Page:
SEIA

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By Carter Lavin

PV Solar Report guest contributor

The politics that surround and shape the solar industry can be confusing and hard to navigate. We as an industry must have a richer understanding of these politics so that we may shift them to our advantage. While politics are fluid, these five themes can help guide your understanding of why the solar industry is the way it is, how that situation can be altered, and which groups are making changes. It’s by no means an exhaustive list, and I look forward to hearing what you would add to it!

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Even without the vast amounts of sun and space that are available in the southwest, the east coast of the U.S. has become a hotspot for solar over the past few years. This is at least partly driven by solar-friendly policy that has made adoption more financially feasible. As a result of this, the Mid-Atlantic region not only features two of the top ten solar states but is even home to two of the five states that we should be watching for growth.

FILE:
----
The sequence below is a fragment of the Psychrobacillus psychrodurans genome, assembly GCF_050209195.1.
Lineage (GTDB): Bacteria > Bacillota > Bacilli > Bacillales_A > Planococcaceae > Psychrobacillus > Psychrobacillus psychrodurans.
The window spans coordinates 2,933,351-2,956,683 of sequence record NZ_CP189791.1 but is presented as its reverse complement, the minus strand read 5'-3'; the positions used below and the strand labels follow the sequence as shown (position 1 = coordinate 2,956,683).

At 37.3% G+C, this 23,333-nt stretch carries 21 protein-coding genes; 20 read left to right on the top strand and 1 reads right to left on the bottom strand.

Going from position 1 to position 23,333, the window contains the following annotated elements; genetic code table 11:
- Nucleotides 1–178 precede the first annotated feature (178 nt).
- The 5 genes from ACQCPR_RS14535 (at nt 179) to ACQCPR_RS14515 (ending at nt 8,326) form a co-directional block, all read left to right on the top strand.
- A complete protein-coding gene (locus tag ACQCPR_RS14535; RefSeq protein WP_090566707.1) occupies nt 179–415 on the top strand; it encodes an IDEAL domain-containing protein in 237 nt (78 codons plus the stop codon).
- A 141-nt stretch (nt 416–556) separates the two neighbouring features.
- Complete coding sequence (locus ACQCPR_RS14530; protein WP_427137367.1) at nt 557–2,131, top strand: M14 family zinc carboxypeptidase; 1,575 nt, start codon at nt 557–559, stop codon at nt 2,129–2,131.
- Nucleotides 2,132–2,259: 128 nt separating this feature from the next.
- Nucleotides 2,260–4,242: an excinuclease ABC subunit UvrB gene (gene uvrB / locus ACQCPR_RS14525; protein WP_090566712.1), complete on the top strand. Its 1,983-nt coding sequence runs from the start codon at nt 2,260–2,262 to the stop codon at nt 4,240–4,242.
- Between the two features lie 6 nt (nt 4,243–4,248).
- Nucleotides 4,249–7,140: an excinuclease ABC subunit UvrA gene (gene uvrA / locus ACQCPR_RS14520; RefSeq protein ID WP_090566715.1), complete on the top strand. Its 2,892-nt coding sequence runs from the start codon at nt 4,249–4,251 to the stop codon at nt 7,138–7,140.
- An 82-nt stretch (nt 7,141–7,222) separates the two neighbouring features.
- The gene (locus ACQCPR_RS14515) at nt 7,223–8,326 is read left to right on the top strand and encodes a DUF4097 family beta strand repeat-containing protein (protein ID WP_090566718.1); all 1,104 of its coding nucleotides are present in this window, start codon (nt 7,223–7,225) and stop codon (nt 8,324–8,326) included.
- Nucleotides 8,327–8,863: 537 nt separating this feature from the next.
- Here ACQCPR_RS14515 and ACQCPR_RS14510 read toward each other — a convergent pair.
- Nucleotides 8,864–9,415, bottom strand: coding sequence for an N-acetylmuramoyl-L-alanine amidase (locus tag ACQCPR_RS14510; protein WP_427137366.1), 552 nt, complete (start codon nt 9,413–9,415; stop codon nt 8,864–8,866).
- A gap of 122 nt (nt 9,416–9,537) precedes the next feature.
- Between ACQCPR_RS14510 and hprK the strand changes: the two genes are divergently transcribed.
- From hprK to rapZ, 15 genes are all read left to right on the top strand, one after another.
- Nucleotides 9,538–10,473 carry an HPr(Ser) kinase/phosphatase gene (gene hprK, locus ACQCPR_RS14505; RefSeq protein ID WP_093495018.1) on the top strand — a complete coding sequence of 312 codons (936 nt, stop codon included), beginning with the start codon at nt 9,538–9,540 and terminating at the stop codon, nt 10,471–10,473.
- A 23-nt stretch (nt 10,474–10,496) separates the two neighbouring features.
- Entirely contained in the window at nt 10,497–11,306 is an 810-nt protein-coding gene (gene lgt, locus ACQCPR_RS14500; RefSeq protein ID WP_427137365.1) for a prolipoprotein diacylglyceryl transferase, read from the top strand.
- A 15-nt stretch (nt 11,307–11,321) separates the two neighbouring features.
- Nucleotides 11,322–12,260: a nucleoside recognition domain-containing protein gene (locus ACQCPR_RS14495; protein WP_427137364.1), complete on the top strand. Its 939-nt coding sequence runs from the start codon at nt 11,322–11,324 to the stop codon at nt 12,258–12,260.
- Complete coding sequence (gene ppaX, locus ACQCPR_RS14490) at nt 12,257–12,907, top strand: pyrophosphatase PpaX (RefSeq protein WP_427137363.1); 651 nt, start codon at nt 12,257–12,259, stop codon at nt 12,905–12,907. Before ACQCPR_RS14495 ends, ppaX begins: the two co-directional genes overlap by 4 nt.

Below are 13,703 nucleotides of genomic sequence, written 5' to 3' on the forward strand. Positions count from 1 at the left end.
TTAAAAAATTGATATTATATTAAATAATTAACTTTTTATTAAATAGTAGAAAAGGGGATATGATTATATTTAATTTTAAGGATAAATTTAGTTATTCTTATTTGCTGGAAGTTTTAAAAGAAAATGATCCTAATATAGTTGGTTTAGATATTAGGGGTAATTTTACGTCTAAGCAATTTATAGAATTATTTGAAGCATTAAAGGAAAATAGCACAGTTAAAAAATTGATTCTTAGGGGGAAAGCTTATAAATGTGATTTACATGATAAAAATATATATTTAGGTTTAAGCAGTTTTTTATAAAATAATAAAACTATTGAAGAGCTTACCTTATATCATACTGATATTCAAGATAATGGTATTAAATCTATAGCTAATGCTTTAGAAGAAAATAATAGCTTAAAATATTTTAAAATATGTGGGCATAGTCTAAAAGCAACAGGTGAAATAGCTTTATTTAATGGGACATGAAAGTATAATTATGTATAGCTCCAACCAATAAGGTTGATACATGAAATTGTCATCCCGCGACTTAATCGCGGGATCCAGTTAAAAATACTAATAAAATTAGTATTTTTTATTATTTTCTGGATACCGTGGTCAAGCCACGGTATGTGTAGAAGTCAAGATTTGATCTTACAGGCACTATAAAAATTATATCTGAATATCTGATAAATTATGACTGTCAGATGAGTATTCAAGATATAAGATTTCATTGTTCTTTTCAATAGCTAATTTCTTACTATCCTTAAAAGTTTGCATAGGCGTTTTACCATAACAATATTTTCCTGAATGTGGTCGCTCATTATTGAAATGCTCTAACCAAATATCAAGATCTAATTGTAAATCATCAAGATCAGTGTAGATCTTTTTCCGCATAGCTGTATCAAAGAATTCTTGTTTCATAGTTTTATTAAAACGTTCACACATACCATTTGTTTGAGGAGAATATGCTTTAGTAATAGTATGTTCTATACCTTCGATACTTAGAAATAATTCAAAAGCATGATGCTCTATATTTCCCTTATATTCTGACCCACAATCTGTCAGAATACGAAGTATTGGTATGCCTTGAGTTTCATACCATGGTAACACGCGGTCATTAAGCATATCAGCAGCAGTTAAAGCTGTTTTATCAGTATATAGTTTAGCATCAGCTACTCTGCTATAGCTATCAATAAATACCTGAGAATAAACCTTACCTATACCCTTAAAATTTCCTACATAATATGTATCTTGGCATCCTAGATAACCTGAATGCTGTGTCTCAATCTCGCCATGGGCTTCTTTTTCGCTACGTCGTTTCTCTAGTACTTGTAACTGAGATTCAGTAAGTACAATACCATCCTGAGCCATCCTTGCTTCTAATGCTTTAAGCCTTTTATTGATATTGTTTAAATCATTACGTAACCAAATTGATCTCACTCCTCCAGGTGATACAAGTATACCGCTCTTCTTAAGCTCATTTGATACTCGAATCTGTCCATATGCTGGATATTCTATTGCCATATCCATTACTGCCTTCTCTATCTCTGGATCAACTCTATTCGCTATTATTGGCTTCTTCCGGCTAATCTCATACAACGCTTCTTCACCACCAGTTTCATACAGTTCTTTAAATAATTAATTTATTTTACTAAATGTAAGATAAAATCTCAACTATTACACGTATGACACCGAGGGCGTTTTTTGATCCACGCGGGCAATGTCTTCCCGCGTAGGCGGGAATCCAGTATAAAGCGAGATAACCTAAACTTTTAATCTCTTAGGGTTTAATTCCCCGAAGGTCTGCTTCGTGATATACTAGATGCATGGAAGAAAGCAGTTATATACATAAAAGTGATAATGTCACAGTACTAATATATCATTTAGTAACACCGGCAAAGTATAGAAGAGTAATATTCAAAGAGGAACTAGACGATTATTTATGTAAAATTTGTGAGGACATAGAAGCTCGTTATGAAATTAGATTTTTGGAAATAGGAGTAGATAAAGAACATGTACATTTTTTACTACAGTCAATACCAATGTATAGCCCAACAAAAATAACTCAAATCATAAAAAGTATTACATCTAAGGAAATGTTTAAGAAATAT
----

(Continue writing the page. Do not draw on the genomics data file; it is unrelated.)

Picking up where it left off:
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Arizona Public Service (APS), often considered a staunch opponent of Arizona’s burgeoning rooftop solar industy, has made a surprising about-face. This week, APS announced its intentions to enter the residential solar market. Under the purview of its solar initiative program AZ Sun, APS plans to install PV panels on up to 3000 residences by 2015.

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The Energy Information Administration issues a new report predicting that 83 GW of renewable capacity will be added in the U.S. through 2040, with nearly half of that coming from solar PV. SEIA president and CEO Rhone Resch responds to the report, urging a commitment to policies that support solar in the U.S.

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RGS Energy and Mosaic announce that they have partnered to launch the Mosaic Home Solar Loan.